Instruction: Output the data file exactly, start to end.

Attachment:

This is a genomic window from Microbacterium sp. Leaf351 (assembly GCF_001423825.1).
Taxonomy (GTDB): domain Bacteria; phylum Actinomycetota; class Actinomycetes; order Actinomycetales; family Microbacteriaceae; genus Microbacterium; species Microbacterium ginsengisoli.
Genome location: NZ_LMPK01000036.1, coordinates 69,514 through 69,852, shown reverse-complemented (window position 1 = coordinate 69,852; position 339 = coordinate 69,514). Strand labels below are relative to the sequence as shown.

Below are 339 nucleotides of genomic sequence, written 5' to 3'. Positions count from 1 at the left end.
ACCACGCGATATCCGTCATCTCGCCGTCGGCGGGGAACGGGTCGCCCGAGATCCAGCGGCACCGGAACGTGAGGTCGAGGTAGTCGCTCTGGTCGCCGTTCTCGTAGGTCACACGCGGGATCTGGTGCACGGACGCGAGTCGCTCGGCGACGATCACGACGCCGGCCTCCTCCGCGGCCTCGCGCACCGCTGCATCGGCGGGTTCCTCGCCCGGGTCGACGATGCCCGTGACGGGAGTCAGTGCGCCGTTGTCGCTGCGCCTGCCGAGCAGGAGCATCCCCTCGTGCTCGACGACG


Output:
This is a genomic window from Microbacterium sp. Leaf351 (assembly GCF_001423825.1).
Taxonomy (GTDB): domain Bacteria; phylum Actinomycetota; class Actinomycetes; order Actinomycetales; family Microbacteriaceae; genus Microbacterium; species Microbacterium ginsengisoli.
Genome location: NZ_LMPK01000036.1, coordinates 69,514 through 69,852, shown reverse-complemented (window position 1 = coordinate 69,852; position 339 = coordinate 69,514). Strand labels below are relative to the sequence as shown.

Below are 339 nucleotides of genomic sequence, written 5' to 3'. Positions count from 1 at the left end.
ACCACGCGATATCCGTCATCTCGCCGTCGGCGGGGAACGGGTCGCCCGAGATCCAGCGGCACCGGAACGTGAGGTCGAGGTAGTCGCTCTGGTCGCCGTTCTCGTAGGTCACACGCGGGATCTGGTGCACGGACGCGAGTCGCTCGGCGACGATCACGACGCCGGCCTCCTCCGCGGCCTCGCGCACCGCTGCATCGGCGGGTTCCTCGCCCGGGTCGACGATGCCCGTGACGGGAGTCAGTGCGCCGTTGTCGCTGCGCCTGCCGAGCAGGAGCATCCCCTCGTGCTCGACGACG